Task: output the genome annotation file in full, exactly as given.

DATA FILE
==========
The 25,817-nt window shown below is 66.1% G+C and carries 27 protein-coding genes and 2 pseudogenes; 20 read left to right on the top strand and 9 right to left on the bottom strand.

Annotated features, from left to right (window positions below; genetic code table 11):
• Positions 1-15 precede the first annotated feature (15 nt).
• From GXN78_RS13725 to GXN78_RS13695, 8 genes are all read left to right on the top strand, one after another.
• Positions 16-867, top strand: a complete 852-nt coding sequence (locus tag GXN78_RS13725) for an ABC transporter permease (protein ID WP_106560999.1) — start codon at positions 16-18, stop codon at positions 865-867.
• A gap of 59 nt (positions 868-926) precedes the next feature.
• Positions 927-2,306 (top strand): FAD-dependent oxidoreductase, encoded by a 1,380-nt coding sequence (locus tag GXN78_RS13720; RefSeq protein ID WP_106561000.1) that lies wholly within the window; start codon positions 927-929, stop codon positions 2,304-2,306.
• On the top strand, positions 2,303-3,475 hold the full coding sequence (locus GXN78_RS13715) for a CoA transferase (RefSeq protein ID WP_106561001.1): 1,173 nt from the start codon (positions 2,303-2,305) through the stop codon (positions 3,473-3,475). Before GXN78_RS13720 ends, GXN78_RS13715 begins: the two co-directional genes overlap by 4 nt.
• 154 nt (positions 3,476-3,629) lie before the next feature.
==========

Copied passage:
The 25,817-nt window shown below is 66.1% G+C and carries 27 protein-coding genes and 2 pseudogenes; 20 read left to right on the top strand and 9 right to left on the bottom strand.

Annotated features, from left to right (window positions below; genetic code table 11):
• Positions 1-15 precede the first annotated feature (15 nt).
• From GXN78_RS13725 to GXN78_RS13695, 8 genes are all read left to right on the top strand, one after another.
• Positions 16-867, top strand: a complete 852-nt coding sequence (locus tag GXN78_RS13725) for an ABC transporter permease (protein ID WP_106560999.1) — start codon at positions 16-18, stop codon at positions 865-867.
• A gap of 59 nt (positions 868-926) precedes the next feature.
• Positions 927-2,306 (top strand): FAD-dependent oxidoreductase, encoded by a 1,380-nt coding sequence (locus tag GXN78_RS13720; RefSeq protein ID WP_106561000.1) that lies wholly within the window; start codon positions 927-929, stop codon positions 2,304-2,306.
• On the top strand, positions 2,303-3,475 hold the full coding sequence (locus GXN78_RS13715) for a CoA transferase (RefSeq protein ID WP_106561001.1): 1,173 nt from the start codon (positions 2,303-2,305) through the stop codon (positions 3,473-3,475). Before GXN78_RS13720 ends, GXN78_RS13715 begins: the two co-directional genes overlap by 4 nt.
• 154 nt (positions 3,476-3,629) lie before the next feature.